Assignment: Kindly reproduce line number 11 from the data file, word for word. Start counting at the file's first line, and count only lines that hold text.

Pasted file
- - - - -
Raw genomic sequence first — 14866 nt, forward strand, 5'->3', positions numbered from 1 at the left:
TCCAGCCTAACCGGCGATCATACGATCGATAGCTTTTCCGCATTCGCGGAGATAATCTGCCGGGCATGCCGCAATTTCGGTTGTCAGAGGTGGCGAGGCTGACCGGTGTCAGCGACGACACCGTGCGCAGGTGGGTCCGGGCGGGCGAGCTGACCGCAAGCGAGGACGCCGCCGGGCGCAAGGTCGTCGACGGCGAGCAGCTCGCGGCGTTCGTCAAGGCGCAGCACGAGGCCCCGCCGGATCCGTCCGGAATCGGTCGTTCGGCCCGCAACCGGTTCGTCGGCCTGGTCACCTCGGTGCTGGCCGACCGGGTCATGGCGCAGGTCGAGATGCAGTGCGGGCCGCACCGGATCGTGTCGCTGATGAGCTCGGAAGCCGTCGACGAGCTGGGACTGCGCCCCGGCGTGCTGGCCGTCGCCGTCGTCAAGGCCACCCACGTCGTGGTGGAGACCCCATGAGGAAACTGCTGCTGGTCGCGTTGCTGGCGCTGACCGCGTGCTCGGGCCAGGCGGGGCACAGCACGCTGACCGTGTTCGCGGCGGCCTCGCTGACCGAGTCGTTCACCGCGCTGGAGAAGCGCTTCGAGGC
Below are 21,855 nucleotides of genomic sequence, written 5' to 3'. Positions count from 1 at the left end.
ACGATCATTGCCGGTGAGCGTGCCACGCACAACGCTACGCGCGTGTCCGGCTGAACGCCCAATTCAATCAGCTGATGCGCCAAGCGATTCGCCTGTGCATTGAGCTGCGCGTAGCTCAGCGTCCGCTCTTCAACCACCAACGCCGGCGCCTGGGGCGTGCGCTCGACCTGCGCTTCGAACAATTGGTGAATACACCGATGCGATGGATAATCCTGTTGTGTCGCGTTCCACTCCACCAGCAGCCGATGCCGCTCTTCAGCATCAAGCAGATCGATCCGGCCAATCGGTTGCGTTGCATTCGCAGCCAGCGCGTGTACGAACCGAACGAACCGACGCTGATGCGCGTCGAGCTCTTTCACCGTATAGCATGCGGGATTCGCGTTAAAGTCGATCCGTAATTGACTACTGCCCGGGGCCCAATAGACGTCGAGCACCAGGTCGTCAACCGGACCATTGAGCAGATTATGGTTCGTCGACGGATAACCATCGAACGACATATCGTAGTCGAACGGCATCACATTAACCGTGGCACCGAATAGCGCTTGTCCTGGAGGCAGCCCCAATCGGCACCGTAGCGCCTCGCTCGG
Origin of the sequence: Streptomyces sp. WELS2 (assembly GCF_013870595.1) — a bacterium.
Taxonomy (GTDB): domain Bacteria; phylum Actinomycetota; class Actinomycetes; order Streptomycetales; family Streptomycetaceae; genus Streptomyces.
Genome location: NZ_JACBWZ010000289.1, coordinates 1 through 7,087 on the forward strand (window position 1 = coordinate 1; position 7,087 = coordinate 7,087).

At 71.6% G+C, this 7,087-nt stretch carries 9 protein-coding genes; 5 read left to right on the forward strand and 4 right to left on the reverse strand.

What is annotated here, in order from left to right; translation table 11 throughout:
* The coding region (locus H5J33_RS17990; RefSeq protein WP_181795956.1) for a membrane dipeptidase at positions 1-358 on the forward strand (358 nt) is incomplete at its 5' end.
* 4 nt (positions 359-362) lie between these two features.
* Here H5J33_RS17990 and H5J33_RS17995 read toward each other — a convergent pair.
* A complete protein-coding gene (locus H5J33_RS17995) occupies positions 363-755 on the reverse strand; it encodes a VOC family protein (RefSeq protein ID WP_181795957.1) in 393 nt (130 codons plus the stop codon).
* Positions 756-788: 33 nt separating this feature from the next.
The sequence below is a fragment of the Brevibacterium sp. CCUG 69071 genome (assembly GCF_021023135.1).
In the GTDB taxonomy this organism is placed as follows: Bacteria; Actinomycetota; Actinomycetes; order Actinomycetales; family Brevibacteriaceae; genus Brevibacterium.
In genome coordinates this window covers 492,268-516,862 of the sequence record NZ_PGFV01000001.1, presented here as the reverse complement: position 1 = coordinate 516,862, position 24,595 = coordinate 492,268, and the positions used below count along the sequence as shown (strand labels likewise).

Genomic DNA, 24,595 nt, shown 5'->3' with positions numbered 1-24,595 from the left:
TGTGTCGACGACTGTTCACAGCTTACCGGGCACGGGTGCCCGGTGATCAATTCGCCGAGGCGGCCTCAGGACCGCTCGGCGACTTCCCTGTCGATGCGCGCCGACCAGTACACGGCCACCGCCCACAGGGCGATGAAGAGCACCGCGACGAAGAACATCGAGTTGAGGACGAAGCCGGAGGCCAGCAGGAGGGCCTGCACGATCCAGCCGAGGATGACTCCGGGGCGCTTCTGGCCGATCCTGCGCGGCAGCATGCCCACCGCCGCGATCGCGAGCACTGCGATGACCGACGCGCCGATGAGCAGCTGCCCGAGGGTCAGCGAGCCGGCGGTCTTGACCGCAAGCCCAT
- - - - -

* 4 nt (positions 359-362) lie between these two features.